The European Union’s thought leaders will have undoubtedly weighed our new Prime Minister in the balances and found him wanting. In preparing to rebuff his advances, they will have identified his weaknesses, most notably perhaps: not believing in anything, not knowing anything and a propensity to bold gestures without consideration of practicalities. Easy meat then for the EU’s ruling technocrats who have the wherewithal to outsmart, out-stonewall and out- subvert the Downing Street Bubble.
Yet the EU’s ruling elite must also be worried in the event of a no-deal Brexit of: (1) a major Trumpian outpost appearing 35 km off the coast of mainland Europe; (2) damage to EU Member State economies, especially the Republic of Ireland and Germany; (3) the uncontrollable expansion of German hegemony of the EU; and (4) contagion across their emerging superstate especially of populist movements and Member States seeking financial bail-outs. Can then worryingly unstable and unpredictable elephants in the EU’s room provide a strong enough imperative for the EU to become more pragmatic in its dealing with Brexit?
Playing the Trump Card
Whilst the EU, in particular, Germany, needs American trade, technology, armed protection, and money, they hate feeling inferior to the World’s only military and economic superpower. Being put in their place by an assertive and pugnacious USA obviously grates even more. The UK then leaving EU control and aligning more closely with American interests weakens the EU’s hand in any negotiations or foreign policy.
If the Trump experiment actually works (or Texan style low regulation becomes the US national consensus), the EU would have their work cut out to show that their social, economic and regulatory models are better, affordable and sustainable in the long term. The visible example of the UK benefitting from close alignment with Mr Trump’s America would increase populist unrest and weaken German hegemony of the EU; calls to ‘drain the swamp’ could be replicated across Europe. In the worst-case substantial loss of EU trade with the UK could be compounded by a similar loss of EU trade with North America as a different, stronger and more competitive trading block emerges around the North Atlantic.
Any assistance to a Member State to alleviate adverse effects from a no-deal Brexit would set a precedent for bail-outs or debt cancellation elsewhere in the EU. It would be difficult to dismiss such demands without creating the impression of favouritism leading to ill will and tensions within the EU. Bail-outs then are prone to a demand-side escalator and increasing dependency. Why even try to balance the books or stand on your own economic feet when largesse is readily at hand? Just get out the begging bowl and hire Irish, Dutch or French advisors with the right contacts in Brussels and Berlin.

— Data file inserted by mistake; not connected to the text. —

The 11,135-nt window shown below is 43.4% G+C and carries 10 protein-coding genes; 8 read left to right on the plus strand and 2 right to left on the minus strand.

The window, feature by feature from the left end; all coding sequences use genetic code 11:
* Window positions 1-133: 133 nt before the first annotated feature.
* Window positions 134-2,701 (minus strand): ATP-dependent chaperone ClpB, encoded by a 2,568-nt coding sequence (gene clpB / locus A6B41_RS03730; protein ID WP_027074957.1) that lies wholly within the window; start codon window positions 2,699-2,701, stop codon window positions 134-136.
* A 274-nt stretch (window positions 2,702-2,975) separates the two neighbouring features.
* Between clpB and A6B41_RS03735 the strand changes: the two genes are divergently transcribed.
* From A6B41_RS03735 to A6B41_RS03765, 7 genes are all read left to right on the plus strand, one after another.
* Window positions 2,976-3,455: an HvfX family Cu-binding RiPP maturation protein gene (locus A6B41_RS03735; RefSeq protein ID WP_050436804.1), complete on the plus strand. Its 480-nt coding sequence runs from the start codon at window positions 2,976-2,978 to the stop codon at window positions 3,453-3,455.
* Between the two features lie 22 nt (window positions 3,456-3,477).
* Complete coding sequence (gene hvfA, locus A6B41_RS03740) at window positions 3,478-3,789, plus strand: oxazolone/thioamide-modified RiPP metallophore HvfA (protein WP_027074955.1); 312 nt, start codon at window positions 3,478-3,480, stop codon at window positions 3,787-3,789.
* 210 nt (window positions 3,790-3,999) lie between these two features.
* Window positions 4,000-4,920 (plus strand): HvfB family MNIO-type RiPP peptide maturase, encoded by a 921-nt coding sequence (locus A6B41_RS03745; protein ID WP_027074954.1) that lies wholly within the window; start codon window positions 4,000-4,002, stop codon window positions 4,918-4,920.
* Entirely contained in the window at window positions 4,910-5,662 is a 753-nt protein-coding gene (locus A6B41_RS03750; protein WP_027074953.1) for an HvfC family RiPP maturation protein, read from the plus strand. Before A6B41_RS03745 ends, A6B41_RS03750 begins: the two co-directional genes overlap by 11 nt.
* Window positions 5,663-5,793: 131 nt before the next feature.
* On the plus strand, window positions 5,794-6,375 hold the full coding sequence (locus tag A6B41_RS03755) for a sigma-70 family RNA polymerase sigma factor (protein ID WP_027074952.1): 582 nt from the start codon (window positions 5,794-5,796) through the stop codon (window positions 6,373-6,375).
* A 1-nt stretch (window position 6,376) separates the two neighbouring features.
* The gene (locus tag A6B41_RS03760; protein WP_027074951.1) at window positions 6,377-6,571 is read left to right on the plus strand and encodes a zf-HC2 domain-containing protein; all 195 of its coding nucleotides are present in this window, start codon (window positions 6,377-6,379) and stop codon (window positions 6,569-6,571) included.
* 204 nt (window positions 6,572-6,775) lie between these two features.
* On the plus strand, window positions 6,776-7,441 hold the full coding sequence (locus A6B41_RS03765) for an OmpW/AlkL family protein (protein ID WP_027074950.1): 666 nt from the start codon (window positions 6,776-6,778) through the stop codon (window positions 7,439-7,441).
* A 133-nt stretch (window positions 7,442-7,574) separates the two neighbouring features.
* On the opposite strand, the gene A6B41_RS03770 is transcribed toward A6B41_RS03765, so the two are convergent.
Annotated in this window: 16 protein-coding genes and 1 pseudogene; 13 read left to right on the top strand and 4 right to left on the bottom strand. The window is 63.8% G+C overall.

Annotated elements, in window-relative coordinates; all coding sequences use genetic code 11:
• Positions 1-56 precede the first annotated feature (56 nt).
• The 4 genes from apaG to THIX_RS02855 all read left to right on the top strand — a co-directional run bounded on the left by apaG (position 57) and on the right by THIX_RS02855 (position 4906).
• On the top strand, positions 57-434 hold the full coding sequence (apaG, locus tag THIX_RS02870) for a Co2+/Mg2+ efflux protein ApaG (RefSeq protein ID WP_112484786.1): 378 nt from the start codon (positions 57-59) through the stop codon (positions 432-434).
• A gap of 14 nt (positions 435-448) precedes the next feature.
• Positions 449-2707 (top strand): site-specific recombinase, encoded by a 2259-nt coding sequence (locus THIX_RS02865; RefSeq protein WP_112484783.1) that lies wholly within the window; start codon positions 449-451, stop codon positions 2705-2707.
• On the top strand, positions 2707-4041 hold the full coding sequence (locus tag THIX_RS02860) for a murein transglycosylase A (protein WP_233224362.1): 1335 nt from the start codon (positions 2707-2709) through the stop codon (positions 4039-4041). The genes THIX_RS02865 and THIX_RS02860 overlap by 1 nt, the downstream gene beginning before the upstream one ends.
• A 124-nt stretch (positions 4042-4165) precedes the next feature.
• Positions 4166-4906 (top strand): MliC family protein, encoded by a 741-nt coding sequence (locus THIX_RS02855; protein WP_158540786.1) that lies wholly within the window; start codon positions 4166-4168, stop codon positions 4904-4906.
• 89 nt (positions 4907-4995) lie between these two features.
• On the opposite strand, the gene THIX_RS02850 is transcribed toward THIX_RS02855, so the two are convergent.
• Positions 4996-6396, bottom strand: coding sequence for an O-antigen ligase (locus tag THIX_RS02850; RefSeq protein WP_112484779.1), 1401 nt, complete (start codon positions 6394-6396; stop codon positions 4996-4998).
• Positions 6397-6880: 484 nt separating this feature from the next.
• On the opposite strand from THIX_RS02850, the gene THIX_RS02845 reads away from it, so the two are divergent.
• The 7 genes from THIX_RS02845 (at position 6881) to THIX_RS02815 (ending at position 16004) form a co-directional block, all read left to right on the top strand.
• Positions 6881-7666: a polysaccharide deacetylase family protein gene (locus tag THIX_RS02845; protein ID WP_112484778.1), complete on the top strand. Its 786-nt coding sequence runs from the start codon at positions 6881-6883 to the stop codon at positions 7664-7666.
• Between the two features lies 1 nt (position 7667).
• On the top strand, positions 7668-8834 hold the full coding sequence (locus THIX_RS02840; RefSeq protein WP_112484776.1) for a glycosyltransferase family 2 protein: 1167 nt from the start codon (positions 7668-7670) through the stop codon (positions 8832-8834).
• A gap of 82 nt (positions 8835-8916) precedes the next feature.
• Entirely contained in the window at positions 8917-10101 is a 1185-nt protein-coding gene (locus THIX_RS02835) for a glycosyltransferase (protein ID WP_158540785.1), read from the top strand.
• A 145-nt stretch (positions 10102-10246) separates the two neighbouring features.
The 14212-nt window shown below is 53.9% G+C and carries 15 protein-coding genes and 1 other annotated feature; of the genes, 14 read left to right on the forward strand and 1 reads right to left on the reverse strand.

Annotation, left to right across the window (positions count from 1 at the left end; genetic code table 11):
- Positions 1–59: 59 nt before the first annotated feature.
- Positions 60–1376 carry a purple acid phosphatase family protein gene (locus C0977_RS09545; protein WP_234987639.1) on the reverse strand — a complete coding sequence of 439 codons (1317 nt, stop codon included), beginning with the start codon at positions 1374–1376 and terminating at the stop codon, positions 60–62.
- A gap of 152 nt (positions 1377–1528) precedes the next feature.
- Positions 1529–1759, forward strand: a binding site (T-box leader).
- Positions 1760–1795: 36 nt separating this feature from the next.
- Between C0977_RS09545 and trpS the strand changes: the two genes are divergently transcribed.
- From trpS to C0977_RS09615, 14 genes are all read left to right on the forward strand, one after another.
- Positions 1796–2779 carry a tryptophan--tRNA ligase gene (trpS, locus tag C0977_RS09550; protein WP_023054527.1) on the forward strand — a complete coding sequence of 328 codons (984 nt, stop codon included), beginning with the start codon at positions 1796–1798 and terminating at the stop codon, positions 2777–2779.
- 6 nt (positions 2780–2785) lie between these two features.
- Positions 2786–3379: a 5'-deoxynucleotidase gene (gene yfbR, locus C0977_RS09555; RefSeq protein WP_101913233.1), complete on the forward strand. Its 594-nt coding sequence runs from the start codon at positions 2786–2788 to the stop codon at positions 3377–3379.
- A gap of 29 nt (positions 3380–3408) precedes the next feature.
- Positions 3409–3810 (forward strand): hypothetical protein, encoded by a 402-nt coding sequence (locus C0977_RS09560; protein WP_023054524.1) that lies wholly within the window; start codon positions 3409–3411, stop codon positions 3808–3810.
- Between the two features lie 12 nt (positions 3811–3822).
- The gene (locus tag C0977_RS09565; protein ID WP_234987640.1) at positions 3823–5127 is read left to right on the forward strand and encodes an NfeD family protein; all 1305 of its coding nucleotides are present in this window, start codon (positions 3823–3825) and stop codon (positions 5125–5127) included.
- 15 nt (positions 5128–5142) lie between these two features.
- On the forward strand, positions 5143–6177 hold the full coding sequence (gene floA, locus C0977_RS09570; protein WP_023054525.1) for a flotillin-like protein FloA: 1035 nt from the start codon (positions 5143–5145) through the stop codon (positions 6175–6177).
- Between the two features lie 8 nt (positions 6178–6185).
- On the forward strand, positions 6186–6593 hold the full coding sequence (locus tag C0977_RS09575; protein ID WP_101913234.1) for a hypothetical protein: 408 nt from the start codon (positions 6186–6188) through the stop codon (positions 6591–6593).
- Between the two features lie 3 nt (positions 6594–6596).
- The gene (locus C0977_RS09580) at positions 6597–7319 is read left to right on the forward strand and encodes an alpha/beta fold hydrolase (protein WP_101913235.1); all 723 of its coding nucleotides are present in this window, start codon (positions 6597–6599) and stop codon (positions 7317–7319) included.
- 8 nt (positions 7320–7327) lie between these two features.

Unleashing the Populist Genie
Populism isn’t going away as disconnected electorates react to the obvious democratic deficient at the centre of power in the EU. Economic hardships and uncontrollable change exacerbate the feeling of helplessness, anger, alienation, and insecurity. The EU, by being seen to be uncaring, dogmatic and inflexible, must fan the flames of popular discontent. Contagion then is an ever-present danger across Member States as the EU focuses on creating its homogeneous superstate and pursuing unpopular policies, whilst dismantling stable homogeneous communities and countries.
Fear of Germany
The EU is effectively an extension of German influence in Europe. The EU either acts to contain that dominance (and alleviate genuine European fears from past history) or as a vehicle to facilitate German hegemony and expansion. The loss of British countervailing influence tends to increase the power of Germany working with France to set the EU’s agenda.
Following the May EU Parliament elections and selection of a new EU Commission, direct German influence is more blatant and likely to be more confident. Without some means of involving the UK as a stabilising and moderating influence, there are likely to be increasing tensions as the EU’s powerful ruling juggernaut (Germany and France) intimidates the less influential Member States.
Bending the Inflexible EU Rules
The EU does bend or even ignore completely its own rules when serving its interests, such as to expand its power or facilitate the creation of a homogenous centrally controlled European superstate. The draft Withdrawal Agreement is such an example and may not be actually legally compliant with the EU’s treaty obligations and ways of working. The EU’s double standards and more sinister dark statecraft then cannot remain a secret indefinitely with unpredictable consequences. Yet, there are ways for the EU to be flexible without compromising its fundamental aims or ways of working, for example, through the use of legal fictions and a more even-handed approach to the UK’s acquired rights.
The uniqueness of Brexit is a situation where it is in the EU’s interests to be flexible, even as a temporary expedient, until Britain is able to negotiate a long term stable relationship that facilitates economic and security cooperation whilst remaining sovereign outside the EU’s European Superstate. Whilst Brexit can be seen as a failure by the EU’s Technocracy, if the UK does choose a different way forward, (for example EFTA/EEA, see the Real Brexit at Never was), the EU needs to respond with neighbourly Realpolitik.